"All of them were Christian students. They go in buses like that to Mosul's university after the troubled times when Christians were targeted in the past," Nissan Karoumi, the mayor of Hamdaniya, said.
Dr Muhsin Shamzi, who works at a hospital in Irbil, said at least 17 critically injured patients were taken to the hospital.
About 750,000 of Iraq's 30 million population are Christians.
The US-based National Council of Churches last week sent a letter to Hillary Clinton, the US secretary of state, calling on her to urge Iraqi officials to do more to protect Iraq's Christian community.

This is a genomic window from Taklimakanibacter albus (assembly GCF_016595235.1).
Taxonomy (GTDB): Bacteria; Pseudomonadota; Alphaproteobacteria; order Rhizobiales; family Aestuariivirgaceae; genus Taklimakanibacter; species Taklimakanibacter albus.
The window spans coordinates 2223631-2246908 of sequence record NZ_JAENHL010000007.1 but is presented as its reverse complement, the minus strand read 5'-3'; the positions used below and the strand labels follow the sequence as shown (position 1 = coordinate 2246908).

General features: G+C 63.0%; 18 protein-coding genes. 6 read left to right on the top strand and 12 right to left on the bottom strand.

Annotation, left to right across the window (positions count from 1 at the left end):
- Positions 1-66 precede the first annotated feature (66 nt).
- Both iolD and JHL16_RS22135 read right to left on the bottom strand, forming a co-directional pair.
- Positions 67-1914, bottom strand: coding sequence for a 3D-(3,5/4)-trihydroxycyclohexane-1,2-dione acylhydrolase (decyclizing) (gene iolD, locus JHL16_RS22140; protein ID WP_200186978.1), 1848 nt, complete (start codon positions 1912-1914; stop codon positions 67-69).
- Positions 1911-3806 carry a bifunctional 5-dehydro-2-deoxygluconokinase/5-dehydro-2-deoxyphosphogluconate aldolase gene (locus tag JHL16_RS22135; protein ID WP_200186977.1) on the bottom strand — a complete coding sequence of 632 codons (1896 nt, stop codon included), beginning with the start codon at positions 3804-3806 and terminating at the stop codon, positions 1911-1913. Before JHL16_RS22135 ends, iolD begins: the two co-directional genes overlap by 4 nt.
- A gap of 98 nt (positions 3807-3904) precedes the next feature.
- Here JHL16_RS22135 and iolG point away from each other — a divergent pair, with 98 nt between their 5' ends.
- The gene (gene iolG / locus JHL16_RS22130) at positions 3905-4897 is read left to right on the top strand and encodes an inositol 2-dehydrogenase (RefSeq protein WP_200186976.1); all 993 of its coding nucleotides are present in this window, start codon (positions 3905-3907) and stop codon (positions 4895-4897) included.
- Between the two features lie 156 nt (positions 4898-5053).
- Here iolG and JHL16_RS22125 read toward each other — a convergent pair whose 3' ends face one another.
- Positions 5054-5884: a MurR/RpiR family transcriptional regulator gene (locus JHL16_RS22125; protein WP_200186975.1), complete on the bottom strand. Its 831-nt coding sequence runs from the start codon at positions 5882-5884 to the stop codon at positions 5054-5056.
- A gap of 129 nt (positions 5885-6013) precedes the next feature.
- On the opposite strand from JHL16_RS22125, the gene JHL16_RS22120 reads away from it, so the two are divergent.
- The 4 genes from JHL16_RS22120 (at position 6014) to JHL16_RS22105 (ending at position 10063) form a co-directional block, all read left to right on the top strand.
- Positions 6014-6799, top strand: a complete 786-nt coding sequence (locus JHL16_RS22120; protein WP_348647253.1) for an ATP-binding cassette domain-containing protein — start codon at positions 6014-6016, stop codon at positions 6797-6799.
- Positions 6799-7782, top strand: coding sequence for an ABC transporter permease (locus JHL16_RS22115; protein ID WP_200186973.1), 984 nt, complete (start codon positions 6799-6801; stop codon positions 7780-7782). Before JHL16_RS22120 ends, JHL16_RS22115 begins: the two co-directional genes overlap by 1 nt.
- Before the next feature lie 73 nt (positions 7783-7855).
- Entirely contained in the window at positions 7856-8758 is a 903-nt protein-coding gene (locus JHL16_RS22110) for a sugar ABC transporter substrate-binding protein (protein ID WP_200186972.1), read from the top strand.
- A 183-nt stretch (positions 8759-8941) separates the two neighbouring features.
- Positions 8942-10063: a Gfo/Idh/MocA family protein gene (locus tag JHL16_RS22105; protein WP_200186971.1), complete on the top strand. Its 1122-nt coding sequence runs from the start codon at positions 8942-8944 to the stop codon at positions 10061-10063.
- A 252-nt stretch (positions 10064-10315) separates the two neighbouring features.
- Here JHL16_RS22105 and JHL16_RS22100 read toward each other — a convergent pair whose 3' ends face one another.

The organisation said they were particularly worried now as Iraq struggles to seat a
government after the March 7 parliamentary elections.
"Our concern is now particularly acute because it is possible that tensions will increase as various political forces continue to vie for power following the recent elections,'' the letter said.
"We fear that a growing climate of mistrust and animosity will further threaten the fragile Christian community."
In November, the US-based Human Rights Watch warned that minorities including Christians were the collateral victims of a conflict between Arabs and Kurds over control of disputed oil-rich provinces in northern Iraq.
While sectarian violence has dropped dramatically across Iraq since its peak between 2005 and 2007, attacks remain common, especially in Baghdad and Mosul.